Please post a link to the study.

  4. Emily says:

    UCI has a fantastic facility and are doing great work in the field of autism research.

  5. Carmen Allen says:

    I love how they always stick “applied behavior analysis” (ABA) which is nothing more than “experimental analysis” and even the Agency for Healthcare and Research Quality explains the potential for “HARM”. Anything to have ABA looked at in a good way, instead of the dehumanizing therapy that it is and the harm it has caused so many children on the spectrum. University of California has a vested interested in continuing to push ABA since this is where the father of ABA was located for years. And the “traditional therapy” has always been ABA and look what that has gotten the children and adults with autism – not many are employed. Why can’t they just admit what most of us already know and their own research shows- ABA DOES NOT WORK FOR THE MAJORITY OF THOSE WITH AUTISM and HAS POTENTIAL FOR HARM. STOP wasting our hard earned tax dollars on making us think it’s okay to use dehumanizing therapy on human beings with autism.

  6. Helen M says:

    This is old news. The National Association for Child Development has been using sensory strategies for autism for 30 years, with stunning results. ABA only changes behavior. Sensory strategies change the brain.

  7. Alyssa says:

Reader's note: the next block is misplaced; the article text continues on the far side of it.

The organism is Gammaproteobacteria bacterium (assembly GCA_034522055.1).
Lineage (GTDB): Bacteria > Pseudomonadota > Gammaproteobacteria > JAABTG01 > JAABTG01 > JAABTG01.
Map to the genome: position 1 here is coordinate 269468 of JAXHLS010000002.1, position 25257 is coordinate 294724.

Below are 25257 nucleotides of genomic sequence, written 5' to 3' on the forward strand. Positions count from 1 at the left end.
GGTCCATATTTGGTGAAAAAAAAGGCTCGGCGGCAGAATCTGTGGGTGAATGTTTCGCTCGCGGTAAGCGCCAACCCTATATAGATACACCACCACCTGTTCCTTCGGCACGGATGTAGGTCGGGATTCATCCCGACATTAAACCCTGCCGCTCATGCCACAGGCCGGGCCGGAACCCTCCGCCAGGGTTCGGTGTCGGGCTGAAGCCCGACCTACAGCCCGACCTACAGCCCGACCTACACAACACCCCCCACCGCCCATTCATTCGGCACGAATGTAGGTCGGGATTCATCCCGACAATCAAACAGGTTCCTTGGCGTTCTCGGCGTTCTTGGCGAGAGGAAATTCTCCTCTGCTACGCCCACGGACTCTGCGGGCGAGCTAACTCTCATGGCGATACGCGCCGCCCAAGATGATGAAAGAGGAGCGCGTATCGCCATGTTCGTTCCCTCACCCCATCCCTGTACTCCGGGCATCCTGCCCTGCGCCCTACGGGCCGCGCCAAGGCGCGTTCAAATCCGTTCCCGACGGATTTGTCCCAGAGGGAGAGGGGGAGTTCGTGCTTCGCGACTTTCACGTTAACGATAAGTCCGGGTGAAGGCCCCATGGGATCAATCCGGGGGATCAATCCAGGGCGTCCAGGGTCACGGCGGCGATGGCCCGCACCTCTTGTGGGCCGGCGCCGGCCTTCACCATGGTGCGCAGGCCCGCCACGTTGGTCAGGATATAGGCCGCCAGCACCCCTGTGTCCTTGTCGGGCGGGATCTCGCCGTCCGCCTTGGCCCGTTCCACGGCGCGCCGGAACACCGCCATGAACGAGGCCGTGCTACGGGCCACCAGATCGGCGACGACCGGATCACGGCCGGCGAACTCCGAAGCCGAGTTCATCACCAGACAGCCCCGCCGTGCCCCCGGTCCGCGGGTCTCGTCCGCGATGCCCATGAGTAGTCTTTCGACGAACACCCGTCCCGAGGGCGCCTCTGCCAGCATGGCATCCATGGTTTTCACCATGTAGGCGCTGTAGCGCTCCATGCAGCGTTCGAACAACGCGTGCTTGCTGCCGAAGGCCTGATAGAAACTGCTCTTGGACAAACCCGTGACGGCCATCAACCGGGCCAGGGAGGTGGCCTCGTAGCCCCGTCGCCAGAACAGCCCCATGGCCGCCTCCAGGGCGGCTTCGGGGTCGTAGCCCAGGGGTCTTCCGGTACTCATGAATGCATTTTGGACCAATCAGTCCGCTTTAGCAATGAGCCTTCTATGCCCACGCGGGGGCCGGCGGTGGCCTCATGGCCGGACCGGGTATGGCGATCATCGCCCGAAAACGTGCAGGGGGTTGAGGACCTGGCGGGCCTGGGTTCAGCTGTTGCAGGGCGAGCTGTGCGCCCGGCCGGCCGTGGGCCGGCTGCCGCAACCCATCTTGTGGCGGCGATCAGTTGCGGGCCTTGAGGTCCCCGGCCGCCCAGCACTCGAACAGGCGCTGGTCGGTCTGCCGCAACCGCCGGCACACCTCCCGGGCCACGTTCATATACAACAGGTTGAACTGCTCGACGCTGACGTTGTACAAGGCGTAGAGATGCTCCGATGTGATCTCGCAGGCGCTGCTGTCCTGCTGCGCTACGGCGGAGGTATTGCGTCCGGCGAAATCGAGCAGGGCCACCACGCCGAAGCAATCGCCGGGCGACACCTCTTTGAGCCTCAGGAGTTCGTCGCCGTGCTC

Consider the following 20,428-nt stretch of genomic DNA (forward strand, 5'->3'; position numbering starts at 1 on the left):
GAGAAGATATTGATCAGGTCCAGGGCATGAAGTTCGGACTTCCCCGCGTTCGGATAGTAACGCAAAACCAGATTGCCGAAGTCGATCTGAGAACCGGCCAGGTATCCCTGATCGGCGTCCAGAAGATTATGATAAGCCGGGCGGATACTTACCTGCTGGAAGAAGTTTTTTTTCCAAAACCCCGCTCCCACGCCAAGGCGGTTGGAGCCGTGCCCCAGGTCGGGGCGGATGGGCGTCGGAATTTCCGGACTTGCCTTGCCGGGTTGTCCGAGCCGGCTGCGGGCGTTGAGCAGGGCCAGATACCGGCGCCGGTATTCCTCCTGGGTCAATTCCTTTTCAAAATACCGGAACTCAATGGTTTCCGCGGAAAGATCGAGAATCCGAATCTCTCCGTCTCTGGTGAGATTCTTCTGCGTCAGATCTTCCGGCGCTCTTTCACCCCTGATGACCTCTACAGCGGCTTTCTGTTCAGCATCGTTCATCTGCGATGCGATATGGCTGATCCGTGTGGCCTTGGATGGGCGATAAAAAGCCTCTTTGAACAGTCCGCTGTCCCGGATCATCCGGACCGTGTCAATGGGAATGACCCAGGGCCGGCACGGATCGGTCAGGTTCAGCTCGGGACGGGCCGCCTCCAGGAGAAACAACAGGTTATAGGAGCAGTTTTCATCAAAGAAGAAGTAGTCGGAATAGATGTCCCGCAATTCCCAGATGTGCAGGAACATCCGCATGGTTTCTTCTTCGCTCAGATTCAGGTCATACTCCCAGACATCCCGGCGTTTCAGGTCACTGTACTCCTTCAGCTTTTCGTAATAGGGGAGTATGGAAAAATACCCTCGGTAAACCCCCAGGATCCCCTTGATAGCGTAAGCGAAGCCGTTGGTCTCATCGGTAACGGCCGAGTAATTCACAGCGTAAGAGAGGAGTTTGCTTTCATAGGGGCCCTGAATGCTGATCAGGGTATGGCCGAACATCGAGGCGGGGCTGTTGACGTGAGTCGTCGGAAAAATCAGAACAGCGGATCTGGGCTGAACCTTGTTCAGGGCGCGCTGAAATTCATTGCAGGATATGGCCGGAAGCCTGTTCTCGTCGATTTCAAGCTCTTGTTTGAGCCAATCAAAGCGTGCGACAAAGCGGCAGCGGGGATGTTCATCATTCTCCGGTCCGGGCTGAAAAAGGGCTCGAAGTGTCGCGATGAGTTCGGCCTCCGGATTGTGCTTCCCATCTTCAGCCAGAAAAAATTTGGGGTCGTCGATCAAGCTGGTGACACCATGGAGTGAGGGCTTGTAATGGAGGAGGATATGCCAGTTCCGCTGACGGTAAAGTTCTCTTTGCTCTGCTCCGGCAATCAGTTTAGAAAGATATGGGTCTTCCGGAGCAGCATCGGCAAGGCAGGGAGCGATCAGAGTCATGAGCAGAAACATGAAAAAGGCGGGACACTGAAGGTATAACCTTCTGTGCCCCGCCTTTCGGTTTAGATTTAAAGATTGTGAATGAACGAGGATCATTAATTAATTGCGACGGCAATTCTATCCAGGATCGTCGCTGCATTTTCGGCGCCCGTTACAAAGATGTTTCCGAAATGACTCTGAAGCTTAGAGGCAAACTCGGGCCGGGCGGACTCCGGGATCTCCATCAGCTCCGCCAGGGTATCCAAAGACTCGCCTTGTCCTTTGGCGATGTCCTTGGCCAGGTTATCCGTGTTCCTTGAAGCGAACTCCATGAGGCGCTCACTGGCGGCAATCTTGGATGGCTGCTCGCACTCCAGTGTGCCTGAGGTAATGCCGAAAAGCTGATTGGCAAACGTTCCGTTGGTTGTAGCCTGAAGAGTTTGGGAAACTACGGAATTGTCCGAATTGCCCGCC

Reminds me of the brushing therapy we used to use for my son years ago. We didn’t see any results at first, but after about a month or so it just “clicked” and there was a jump in his verbal and interactive skills. His OT at the time said that it doesn’t work for everyone but for kids who need the sensory input it can make a huge difference. At least this is pain/risk free…the worse that would happen is that a kid wouldn’t be able to take that much stimulus and mom and dad would either have to cut back or stop entirely.

    BTW, point of information, my son has autism and was about four or five when we started with this, though we continued with it for several years.

  8. Mari says:

    I really appreciate how you publish information on current research. It would be even more helpful if you included a citation for the actual article so people could use your article to link to the journal to find out more information!

  9. maryann coffman says:

    What do you know about Jean Genet’s treatment for autism and do you have any knowledge of effectiveness for adults(37)? At this point, all I know is that Cd’s are involved at night , one of which I believe is environmental in nature.

  10. Ted Mauro says:

    Could you please share name of journal article and authors? Thank you

  11. Betsy Cohick says:

    Hi,